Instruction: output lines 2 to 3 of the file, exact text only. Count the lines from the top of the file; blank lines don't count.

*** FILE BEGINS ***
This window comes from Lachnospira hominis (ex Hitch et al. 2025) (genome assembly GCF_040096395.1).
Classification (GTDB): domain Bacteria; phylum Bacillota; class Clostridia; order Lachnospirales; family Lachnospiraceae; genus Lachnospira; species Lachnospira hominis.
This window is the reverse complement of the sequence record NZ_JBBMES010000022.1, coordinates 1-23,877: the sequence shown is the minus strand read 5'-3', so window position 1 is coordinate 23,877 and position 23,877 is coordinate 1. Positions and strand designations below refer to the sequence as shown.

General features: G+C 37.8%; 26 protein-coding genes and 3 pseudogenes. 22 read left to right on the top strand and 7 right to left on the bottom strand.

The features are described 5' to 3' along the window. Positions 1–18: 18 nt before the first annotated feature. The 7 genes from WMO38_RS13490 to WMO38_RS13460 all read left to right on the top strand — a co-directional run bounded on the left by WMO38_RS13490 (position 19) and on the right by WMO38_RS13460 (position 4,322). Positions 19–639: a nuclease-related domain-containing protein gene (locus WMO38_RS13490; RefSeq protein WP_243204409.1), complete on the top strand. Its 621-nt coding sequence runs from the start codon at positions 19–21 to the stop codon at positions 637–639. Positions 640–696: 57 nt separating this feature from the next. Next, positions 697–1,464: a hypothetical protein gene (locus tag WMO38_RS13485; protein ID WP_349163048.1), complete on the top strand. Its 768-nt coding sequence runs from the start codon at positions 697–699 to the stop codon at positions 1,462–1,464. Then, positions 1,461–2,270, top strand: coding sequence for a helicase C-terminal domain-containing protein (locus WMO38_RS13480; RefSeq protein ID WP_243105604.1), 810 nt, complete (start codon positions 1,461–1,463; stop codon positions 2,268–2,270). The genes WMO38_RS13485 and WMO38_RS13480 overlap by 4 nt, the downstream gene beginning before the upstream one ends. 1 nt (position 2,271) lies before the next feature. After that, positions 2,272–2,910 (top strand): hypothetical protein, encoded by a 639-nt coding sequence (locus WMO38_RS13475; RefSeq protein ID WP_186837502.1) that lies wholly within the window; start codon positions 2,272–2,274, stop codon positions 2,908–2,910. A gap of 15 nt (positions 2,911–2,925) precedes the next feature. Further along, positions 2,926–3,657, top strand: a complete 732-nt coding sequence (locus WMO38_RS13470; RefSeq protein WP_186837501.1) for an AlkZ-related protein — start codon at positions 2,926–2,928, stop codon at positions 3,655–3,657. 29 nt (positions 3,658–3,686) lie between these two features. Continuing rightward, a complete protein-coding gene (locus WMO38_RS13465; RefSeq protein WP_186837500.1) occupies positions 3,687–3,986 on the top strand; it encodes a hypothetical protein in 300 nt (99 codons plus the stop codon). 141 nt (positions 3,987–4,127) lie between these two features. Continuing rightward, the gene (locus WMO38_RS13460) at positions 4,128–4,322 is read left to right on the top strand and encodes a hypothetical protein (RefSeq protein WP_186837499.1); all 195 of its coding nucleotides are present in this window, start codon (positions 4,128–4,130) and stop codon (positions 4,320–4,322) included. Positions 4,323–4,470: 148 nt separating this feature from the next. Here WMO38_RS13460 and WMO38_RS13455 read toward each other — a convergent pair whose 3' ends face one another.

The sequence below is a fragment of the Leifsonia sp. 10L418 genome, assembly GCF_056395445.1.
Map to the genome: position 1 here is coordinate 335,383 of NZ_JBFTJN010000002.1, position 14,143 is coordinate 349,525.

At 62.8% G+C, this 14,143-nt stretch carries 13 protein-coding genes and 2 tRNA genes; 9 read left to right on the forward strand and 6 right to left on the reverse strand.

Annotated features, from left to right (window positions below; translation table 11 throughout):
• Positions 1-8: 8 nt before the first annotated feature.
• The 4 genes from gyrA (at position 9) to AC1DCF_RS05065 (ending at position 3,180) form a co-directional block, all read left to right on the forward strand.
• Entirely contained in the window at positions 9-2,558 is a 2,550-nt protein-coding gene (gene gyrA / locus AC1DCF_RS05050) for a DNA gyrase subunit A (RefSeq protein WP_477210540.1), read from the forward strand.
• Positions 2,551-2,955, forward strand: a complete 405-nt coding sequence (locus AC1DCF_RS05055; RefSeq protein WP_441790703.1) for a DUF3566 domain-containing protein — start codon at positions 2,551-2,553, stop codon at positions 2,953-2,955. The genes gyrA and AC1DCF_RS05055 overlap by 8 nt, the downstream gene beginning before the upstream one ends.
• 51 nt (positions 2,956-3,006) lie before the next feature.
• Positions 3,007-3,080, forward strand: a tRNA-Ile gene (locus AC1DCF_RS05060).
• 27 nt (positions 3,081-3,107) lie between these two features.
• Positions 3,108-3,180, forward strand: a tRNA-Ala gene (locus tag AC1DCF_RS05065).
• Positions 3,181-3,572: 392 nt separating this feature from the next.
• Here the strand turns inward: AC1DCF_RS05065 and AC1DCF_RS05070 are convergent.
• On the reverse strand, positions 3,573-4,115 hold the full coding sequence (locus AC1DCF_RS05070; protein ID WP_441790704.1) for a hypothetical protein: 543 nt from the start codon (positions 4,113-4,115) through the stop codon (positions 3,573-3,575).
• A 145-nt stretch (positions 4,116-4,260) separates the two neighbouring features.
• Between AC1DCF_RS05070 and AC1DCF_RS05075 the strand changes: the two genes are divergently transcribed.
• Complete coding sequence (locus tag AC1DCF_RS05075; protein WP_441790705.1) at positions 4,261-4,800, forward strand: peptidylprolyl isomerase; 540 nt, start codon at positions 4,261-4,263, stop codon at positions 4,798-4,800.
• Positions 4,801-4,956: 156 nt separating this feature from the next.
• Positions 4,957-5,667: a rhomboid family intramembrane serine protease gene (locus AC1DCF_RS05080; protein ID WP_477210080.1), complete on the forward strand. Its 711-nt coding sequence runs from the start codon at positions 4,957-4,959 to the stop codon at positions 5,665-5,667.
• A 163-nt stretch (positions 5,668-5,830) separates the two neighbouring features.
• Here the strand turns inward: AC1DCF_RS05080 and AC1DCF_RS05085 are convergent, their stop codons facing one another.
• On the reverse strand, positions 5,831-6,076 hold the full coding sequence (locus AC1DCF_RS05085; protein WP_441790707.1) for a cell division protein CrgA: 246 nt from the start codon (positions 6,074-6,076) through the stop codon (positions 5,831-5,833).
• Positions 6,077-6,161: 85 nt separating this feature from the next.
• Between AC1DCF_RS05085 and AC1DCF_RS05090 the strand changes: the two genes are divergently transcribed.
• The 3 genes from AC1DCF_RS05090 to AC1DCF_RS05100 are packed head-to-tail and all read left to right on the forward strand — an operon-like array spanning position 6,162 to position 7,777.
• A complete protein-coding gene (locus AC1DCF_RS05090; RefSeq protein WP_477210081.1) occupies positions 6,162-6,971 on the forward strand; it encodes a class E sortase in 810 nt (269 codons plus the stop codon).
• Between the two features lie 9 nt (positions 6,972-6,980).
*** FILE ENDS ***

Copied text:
Classification (GTDB): domain Bacteria; phylum Bacillota; class Clostridia; order Lachnospirales; family Lachnospiraceae; genus Lachnospira; species Lachnospira hominis.
This window is the reverse complement of the sequence record NZ_JBBMES010000022.1, coordinates 1-23,877: the sequence shown is the minus strand read 5'-3', so window position 1 is coordinate 23,877 and position 23,877 is coordinate 1. Positions and strand designations below refer to the sequence as shown.